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With more of us working, learning, and staying entertained at home over the past 18 months, it’s never been clearer that being without a fast, reliable internet connection for even just an hour can be intolerable. One of the best ways to ensure that you and your family stay connected is to invest in a fibre line.
Fibre connectivity is more reliable for so many different reasons. Compared to some other connectivity options, it experiences less interference and is less affected by environmental factors.
As a result, it’s better at maintaining signal strength and consistently keeping you connected to the internet. Because fibre optic cables transmit data via light pulses, fibre is also an excellent choice for greater bandwidth and faster connectivity.
So, what does it take to install fibre and connect your home so you can enjoy these benefits? Let’s dive right in with a quick checklist.
1. Find out if your area has the correct infrastructure in place
Fibre isn’t available everywhere. Fibre network operators (FNOs) are working hard installing infrastructure so that all corners of South Africa can access fibre, but before that happens, you need to check if your neighbourhood has access.
Most internet service providers (ISPs) have fibre coverage maps on their websites to help determine if your area is covered or not.
If your area is not fibre ready, you can always submit a request to a fibre provider to consider your suburb for its next fibre expansion.
2. Search for fibre ISPs in the area
If you do have fibre infrastructure in your area, you will need to decide which ISP you’re going to use to provide you with internet connectivity.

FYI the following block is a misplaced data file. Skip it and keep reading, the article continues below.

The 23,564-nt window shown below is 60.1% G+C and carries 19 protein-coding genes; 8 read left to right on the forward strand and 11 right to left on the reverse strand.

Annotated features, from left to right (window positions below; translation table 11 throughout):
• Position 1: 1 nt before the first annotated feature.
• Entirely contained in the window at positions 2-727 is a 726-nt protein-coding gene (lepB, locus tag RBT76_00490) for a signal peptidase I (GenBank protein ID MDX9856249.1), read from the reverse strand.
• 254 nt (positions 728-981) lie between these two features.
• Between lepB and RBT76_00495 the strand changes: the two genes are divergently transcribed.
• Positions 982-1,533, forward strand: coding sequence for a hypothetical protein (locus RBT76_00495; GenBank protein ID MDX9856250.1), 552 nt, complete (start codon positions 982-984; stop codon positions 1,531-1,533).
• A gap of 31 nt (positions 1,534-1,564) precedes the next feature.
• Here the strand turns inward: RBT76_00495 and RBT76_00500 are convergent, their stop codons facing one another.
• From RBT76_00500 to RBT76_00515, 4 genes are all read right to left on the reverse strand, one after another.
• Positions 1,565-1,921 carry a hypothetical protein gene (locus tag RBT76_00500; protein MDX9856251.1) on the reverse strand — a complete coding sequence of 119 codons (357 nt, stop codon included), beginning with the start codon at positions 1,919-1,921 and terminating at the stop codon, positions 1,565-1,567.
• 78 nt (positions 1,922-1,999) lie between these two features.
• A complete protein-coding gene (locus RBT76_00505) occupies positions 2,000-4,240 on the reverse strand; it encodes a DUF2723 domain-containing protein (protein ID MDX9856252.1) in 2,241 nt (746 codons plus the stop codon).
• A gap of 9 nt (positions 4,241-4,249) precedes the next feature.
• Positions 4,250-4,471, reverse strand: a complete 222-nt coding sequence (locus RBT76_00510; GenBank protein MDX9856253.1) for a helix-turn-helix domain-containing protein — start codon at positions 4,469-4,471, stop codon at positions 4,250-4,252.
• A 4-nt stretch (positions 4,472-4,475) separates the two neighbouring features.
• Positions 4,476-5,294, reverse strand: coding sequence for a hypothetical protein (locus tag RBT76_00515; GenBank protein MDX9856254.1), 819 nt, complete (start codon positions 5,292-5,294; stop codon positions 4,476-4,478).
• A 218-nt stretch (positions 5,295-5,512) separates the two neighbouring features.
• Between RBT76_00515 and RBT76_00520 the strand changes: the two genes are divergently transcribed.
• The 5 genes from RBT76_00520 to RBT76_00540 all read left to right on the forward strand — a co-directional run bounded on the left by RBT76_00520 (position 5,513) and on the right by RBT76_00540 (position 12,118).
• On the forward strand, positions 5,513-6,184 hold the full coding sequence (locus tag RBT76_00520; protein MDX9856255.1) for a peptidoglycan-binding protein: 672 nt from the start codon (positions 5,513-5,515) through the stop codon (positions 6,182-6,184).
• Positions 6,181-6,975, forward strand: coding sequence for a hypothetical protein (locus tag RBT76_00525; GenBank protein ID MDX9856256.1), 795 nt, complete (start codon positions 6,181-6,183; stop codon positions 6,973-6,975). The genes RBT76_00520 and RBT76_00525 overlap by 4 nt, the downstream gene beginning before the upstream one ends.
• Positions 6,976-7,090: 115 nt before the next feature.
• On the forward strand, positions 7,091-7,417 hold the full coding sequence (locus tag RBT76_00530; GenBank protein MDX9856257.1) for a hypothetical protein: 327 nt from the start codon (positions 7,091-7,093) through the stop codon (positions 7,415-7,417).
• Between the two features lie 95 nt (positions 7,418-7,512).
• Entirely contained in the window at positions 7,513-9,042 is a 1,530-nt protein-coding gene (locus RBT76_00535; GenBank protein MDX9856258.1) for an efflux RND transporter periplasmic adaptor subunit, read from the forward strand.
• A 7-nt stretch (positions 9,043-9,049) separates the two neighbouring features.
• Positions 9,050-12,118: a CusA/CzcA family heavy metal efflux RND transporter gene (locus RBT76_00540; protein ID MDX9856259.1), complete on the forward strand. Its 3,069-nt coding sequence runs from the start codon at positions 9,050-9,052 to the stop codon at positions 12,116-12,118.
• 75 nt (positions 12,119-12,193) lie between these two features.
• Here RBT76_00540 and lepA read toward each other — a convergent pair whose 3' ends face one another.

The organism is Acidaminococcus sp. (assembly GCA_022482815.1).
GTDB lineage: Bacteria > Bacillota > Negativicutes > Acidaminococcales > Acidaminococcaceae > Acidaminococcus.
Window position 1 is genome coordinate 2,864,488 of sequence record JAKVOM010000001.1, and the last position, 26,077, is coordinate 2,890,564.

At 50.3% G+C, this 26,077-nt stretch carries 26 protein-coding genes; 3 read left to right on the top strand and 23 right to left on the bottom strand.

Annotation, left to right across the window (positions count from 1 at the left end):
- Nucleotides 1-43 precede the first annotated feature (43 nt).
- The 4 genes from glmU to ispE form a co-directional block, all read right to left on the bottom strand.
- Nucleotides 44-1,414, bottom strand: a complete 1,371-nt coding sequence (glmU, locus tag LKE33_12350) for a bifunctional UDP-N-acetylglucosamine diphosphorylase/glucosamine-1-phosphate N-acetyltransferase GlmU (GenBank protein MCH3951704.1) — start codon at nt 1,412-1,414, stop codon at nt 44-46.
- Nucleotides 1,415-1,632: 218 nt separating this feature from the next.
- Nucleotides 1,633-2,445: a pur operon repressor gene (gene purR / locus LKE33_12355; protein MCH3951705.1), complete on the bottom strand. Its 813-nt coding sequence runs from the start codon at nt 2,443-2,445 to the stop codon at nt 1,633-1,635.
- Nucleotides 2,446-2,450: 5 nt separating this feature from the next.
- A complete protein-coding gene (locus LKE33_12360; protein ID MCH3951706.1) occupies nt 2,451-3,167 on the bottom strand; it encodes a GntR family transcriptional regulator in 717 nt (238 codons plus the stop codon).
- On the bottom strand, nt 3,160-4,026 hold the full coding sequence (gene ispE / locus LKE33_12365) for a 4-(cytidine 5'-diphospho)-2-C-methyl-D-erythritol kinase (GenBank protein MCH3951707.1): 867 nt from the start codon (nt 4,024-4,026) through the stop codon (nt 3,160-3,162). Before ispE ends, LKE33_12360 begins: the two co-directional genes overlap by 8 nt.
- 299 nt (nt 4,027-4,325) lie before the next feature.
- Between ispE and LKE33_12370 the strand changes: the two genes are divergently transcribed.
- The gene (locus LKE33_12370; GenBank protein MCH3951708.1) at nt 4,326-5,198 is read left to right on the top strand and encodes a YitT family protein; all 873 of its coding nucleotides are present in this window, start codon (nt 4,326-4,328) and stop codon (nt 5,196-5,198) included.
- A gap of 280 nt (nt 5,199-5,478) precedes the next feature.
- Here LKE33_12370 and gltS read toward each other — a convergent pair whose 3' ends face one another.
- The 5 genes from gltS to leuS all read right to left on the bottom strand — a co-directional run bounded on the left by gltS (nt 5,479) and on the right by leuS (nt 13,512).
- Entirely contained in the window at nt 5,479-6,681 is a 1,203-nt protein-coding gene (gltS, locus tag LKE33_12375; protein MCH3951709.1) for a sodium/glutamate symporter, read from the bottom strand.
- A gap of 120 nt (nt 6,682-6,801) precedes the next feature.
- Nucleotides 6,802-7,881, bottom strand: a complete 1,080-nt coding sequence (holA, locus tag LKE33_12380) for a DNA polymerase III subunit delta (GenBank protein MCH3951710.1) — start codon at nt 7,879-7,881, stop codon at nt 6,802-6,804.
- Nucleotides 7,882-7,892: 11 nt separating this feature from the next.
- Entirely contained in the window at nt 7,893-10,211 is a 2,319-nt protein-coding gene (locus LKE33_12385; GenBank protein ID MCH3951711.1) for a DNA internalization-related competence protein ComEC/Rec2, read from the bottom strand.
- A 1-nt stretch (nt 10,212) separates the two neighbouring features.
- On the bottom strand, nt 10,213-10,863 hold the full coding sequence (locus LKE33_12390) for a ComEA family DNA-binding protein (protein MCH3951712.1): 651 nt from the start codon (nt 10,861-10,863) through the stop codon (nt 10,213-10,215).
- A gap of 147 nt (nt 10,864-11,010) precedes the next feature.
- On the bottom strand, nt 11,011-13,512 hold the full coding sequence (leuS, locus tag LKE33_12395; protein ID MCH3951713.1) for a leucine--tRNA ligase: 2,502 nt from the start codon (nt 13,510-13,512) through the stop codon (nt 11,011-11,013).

They will be the company billing you for your monthly subscription and will determine some of the features of your connection, such as the speeds you can access, and whether your data is capped, uncapped, shaped, throttled or contended.
Shop around to find the best package to meet your home connectivity needs.
Search for reviews on the different companies to make sure that you choose the right connectivity partner. And remember that the cheapest package can sometimes end up being the most expensive if you choose an ISP that doesn’t value excellent service.
3. Choose the correct fibre package
The average South African household should be able to use a 10Mbps line if it’s purely for streaming shows and connecting smartphones.
If you will be connecting multiple devices and are working or learning from home, we recommend looking into a 20Mbps line to make sure each device can access sufficient bandwidth.
The next thing to consider is whether you need a capped or uncapped line.
With a capped line, you’ll be allocated a certain amount of data you can use every month. With an uncapped line, you can use as much as you like.
But be careful, some providers offer uncapped lines that are then throttled — which means that after a certain amount of data has been transferred, the speed of the line will decrease.
When selecting a package, read the fine print to see what the fair usage policy is as well as if there is throttling applicable on your line.
Good ISPs shouldn’t be locking you into year-long contracts, so make sure the flexibility of a month-to-month is also something that they offer.
4. Make the connection
Once you have selected a fibre provider, ISP, and package, you will now be ready to schedule your installation.
The FNO will link your home to the fibre infrastructure in the area. The cable will need to be brought into your home to form a termination point, which is the device that connects the fibre to your Wi-Fi router.
Try and install this in a central place in your home, or a spot that’s closest to where most of your devices are. Your laptops and smartphones then connect to the Wi-Fi router and enable all your internet activity.
You will need to contact your ISP to finalise the router setup once the line has been activated by your provider.
At the end of the day, with the right package and the right ISP, fibre connectivity is an incredibly effective way of staying connected and reaping the benefits of a connected world.
Isn’t it time that you joined the digital age and upgraded to a fibre package?
This article is written by Matthew Campbell, Head of SME and FTTH at SEACOM.
Feature image: Denny Müller/Unsplash